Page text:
Yesterday I did two things I’ve never done: (1) I bought a book because it looked so interesting and the library “hold” queue was longer than I could wait. (2) I read until after 4am because I absolutely could NOT put it down and HAD to finish it.
This unbelievably gripping memoir is called Educated, by Tara Westover. When I say “gripping,” I mean wraps-its-literary-fingers-around-your-throat-and-doesn’t-let-go-kind-of-gripping. Take that as a warning.
Warm and fuzzy, it is not.
Some background on the author: Tara Westover was born into a Mormon survivalist family in southern Idaho. She’s the youngest of 7 children. Her father, who probably suffers from bipolar disorder and/or schizophrenia, abhors any and all agencies connected to the government. His family yields to the effects of his ever-growing paranoia. The children don’t go to school, they don’t see doctors, they have no birth certificates (they don’t even know their birthdays,) they have no friends, they’re cut off from most extended family, and they are made to think that preparation for the “End of Days” is top priority. There’s no TV, radio, or phone for years in their home. All they know is their father’s BIZARRE interpretation of life beyond Buck’s Peak, the mountain where they live. Over time, partly due to self-preservation but mostly due to an injury, their mother becomes mentally unhinged as well.
When I first started the book, the story seemed relatively “tame” compared to The Glass Castle, which many readers have used as an example of what to expect. Then I realized that the author was just “easing us in.” The chaos, the turmoil, and the emotional roller coaster her parents inflicted on their children is EXHAUSTING to read. But, I couldn’t stop reading.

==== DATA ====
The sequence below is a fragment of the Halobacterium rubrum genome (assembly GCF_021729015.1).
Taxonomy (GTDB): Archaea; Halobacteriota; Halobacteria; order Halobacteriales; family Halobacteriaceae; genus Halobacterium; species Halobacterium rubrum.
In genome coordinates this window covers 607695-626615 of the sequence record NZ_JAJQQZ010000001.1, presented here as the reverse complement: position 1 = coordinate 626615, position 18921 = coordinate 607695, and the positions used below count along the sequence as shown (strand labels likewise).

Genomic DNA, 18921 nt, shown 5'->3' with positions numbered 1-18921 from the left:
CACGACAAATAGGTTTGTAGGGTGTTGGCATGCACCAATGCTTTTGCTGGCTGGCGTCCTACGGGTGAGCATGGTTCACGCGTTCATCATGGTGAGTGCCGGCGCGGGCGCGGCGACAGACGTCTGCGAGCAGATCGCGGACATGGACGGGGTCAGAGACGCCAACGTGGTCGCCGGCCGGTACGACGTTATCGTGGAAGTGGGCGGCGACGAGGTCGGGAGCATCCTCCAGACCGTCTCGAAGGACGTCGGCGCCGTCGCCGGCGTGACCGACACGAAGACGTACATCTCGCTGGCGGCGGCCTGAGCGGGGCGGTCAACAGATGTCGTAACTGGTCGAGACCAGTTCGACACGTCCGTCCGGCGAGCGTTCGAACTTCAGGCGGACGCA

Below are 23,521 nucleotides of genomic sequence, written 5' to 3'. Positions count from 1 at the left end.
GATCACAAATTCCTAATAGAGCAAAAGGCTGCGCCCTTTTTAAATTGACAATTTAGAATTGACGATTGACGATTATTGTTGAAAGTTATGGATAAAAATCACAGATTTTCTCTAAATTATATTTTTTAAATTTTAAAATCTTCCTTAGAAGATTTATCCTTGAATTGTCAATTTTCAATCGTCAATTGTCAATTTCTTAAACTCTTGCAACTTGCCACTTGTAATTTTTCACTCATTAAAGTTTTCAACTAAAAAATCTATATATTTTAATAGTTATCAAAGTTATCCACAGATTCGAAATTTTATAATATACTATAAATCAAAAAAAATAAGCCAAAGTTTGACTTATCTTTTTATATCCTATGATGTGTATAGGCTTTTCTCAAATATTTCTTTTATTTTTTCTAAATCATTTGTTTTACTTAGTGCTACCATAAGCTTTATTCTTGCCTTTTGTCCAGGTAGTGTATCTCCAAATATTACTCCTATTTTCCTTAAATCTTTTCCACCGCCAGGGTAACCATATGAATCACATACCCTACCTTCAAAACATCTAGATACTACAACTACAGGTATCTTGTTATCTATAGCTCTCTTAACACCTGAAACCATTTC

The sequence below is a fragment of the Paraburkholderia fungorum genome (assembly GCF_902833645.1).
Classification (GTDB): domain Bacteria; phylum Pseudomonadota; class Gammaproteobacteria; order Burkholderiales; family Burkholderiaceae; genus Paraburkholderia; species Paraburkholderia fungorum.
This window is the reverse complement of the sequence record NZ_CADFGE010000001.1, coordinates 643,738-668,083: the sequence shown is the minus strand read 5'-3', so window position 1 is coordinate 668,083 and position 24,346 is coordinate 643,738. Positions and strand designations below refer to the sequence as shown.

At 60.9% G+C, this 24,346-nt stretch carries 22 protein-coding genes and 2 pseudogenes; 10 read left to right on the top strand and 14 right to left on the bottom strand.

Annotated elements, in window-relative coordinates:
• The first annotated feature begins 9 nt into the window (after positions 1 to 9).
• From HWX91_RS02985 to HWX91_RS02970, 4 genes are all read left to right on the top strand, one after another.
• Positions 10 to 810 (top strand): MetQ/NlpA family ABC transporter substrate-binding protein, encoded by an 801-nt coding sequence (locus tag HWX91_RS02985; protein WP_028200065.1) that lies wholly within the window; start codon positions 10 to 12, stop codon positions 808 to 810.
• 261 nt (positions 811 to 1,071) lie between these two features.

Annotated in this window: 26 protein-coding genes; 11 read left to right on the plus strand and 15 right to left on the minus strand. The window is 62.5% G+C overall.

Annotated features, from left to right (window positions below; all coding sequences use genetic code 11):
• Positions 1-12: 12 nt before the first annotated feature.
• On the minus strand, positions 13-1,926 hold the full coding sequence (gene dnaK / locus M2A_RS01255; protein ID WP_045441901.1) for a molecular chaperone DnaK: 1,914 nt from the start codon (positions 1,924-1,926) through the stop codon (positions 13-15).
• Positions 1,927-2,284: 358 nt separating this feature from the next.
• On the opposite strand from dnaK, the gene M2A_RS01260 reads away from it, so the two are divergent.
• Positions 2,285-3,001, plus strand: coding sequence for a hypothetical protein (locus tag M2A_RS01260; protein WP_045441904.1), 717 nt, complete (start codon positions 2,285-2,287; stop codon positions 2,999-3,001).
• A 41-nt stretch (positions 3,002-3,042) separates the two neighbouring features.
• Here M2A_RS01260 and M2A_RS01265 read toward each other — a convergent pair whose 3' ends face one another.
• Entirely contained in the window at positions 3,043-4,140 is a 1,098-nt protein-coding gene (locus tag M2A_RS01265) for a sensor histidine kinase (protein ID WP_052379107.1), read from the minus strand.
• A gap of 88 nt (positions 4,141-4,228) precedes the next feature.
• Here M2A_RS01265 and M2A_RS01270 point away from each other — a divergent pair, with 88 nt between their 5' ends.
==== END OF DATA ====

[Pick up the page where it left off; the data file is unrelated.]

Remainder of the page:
We all know family relationships are complicated, but the relationships in this family are at a level most of us (thankfully) will never, ever experience. You’re left shaking your head that parents can so clearly love their children and still make the decisions they did about their physical safety and emotional welfare.
You read already knowing the ending, which is that Tara and two of her older brothers left that life and, with unbelievable tenacity and determination, attended prestigious universities and obtained PhDs. Everything between her birth and the present day is the journey about which she writes. That journey is a devastating one which became more and more difficult. She more she achieved, the more she realized how little she knew. She more she integrated within the university community, the less deserving she felt. Her memoir is only one part of what will probably be a lifelong healing process.
Still, her courage is inspiring. Her future is hopeful. Her story is unforgettable.
To learn more: tarawestover.com
A final caution: Tara suffers years of physical and emotional abuse at the hand of one particular brother. It’s random, always unexpected, and horrific. In one of his rages, he also brutally kills his dog. These are things I really have a tough time reading about, so this is a disclaimer for those who are extra sensitive like myself.
Lastly, as member of the Church of Jesus Christ of Latter-day Saints (Mormon), let me emphasize that this is NOT a mainstream Mormon family, nor does the LDS Church sanction or teach behavior exhibited by the Westover parents. The father cloaks his “prophecies” and strange ideas in his religion, which just happens to be Mormon. The author does not vilify the LDS Church nor hold them responsible, which I appreciated.